Picking Winners

Picking Winners

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Pilney, Kathleen

WANTED: POTATO HARVESTERS FOR FALL SEASON. That’s what the classified job posting says. What I interpret is “curious person to play John Steinbeck character for awhile.” I immediately accept my idealized job description.

I imagine the first day of work—frolicking across acres of golden-brown fields like Laura Ingalls Wilder, though instead of wearing a pioneer dress and braids I’m bearing Carhartts and pigtails. The sun high overhead and a cool breeze in the air, I pluck potatoes from the dry earth and plop them into an off-white sack. There are fingerprints of soil, remnants of the earth spread across the outside of the bag. It’s a beautiful daydream—while it lasts.

I park my truck in front of the large pull-barn and catch a glimpse of my Idaho license plate: “World Famous Potatoes.” I laugh at the irony since I’m in Manhattan, potato capital of Montana. I wonder how many people in the valley realize these potato fields exist in the area.

Instead of being emancipated into the fields with a plot map and compass, I’m led inside a huge trailer. A heap of potatoes whirl by below my nose across a conveyer belt. There are clanks and crashes, sounds typical of a factory. My mind immediately regresses to my first factory experience at the age of 15 where it was my job, literally, to place little round pegs into square holes. Three months later I wonder why I keep showing up for work. Perhaps it’s the same reason I keep riding the greyhound bus after vowing never again to put myself through such torture.

It’s mid-January. We’re in washing season now, which comes after harvesting. After washing is planting (April) followed by irrigation (June through August), then tilling in October and back into harvest by the end of September.

Although this particular phase is called washing, what we’re really doing is sorting potatoes by their size and picking out the green ones so they don’t end up in the grocery cart of an unsuspecting Safeway patron. There’s a large heap of these Russet Burbank potatoes in the back of the warehouse, stored at 38 degrees, which is the optimal temperature to avoid rotting. They’re piled up to the ceiling, and one misplaced tug could cause a potato avalanche.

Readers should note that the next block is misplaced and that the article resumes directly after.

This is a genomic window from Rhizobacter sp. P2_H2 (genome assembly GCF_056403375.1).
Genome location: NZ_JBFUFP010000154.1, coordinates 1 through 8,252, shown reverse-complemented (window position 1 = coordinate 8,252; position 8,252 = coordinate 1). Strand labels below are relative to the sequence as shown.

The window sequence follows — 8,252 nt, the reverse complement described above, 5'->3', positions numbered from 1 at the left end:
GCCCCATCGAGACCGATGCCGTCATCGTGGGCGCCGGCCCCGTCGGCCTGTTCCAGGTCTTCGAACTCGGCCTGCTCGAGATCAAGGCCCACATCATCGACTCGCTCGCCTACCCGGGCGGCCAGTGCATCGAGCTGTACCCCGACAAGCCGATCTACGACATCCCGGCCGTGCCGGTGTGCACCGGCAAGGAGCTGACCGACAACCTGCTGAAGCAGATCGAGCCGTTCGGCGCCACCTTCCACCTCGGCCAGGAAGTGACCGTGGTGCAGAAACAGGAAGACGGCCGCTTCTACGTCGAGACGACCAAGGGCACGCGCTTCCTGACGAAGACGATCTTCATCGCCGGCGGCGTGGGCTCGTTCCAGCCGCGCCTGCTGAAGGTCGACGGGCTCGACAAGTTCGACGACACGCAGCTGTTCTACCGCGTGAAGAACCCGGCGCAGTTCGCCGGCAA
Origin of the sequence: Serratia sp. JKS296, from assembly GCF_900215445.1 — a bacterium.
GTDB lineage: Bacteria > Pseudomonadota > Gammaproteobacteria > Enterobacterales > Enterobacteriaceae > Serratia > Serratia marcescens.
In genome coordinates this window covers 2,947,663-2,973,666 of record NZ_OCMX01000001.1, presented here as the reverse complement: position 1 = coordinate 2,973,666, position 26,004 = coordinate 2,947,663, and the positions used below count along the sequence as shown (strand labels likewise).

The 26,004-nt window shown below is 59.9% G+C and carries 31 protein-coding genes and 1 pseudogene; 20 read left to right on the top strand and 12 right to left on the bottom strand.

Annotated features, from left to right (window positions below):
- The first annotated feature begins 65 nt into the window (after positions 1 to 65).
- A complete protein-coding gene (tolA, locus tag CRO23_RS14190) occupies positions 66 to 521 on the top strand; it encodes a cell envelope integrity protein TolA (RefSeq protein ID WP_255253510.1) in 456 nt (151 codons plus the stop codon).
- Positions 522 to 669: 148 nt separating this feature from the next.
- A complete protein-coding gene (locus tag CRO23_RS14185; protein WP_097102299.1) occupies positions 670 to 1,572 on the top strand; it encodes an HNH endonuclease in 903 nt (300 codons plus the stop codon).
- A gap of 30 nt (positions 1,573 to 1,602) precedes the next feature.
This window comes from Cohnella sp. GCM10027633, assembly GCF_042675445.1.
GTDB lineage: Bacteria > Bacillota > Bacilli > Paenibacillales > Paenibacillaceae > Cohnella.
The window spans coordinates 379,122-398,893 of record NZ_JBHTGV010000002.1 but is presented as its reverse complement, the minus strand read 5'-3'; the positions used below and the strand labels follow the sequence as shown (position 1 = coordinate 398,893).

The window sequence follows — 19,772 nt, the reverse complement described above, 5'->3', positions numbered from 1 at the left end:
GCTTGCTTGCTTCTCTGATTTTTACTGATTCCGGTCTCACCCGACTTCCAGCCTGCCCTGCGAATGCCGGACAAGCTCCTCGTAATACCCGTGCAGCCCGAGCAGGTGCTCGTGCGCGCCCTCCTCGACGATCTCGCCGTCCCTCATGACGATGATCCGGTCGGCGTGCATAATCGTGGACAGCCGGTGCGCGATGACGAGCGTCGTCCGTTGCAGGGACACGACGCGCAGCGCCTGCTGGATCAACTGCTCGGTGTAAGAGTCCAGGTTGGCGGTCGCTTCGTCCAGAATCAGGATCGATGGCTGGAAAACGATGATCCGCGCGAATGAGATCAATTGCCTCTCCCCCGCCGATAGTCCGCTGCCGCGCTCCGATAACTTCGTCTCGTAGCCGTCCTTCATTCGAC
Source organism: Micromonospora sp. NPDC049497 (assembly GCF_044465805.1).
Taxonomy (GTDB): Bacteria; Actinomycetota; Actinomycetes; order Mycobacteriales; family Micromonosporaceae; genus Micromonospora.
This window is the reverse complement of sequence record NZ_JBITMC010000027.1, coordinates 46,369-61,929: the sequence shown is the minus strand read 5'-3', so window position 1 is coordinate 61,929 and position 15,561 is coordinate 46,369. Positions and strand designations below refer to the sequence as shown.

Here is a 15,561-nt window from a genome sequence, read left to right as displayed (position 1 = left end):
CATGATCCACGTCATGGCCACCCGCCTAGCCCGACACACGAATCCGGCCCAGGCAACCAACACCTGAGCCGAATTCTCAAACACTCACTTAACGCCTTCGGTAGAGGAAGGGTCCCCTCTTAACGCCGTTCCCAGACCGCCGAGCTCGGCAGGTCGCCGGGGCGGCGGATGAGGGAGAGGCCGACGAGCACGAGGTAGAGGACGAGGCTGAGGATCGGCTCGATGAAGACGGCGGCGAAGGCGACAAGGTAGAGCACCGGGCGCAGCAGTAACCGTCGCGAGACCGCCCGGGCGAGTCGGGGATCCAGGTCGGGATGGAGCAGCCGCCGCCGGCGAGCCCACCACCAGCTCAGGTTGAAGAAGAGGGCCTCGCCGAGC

I suspect many people would think the Gallatin Valley unsuitable land for potato farming, though surprisingly there are 26 potato seed growers in the valley with a cumulative acreage of 3,697, making this the largest area of potato seed farmland (in terms of acreage) in Montana. The Gallatin Valley has rich soil and the surrounding mountains ward diseases common to other farmlands like the potato beetle and scab.

The commercial potatoes we’re sorting today are actually a byproduct of the main industry—the potato seed. Averaging 10 ounces and above, these particular potatoes are too large to be sold as seed potatoes. They’ll be shipped to Sysco in Billings and distributed to restaurants and grocers.

Ron, my boss and the owner of Wataview Farm, sells the potato seed to other farm owners in Washington, Minnesota, and the Dakotas who then plant them for commercial farming. There are no commercial potato growers in Montana—only seed growers.

The saying “reap what you sow” should really be “reap what someone else sows”, since it’s customary for farmers not to plant their own seeds for a season’s crop. A seed from another’s soil is less prone to disease, resulting in higher yields. Ron buys his seed potatoes from other farmers at generation two (3 years of growth) and sells them a year later to other farmers as generation three seeds. Most Montana growers stop growth around generation four since our season is too short to produce them past that stage.

The factory is a damp cold. With one’s eyes closed, the sounds could be mistaken for that of a bowling alley. There are 12 of us positioned around the belt, five men packaging and bagging the potatoes, and one unlucky potato washer (nicknamed the swamper) whose work uniform includes head-to-toe raingear to deflect the water while he sprays the mud off of the spuds.

Take away the conveyer belt and it’d look like we’re pantomiming at high speed as we slam-dunk the spuds into their proper bins by size. The potatoes whirl by so quickly that nausea sets in and they begin to transform into a mirage of speckled wallpaper, or miniature loaves of bread. We’ve all come to Wataview seed farm for various reasons. For some of us, it’s a manageable transition back into society after an earth-shattering event like a divorce, or renunciation from an addiction. For others, well, we misinterpreted the classified ad. But perhaps for all of us it fulfills something deep within: the ability to lend a hand to a local farmer, so we can continue to stave off the encroachment of corporate farming for at least a little while longer.

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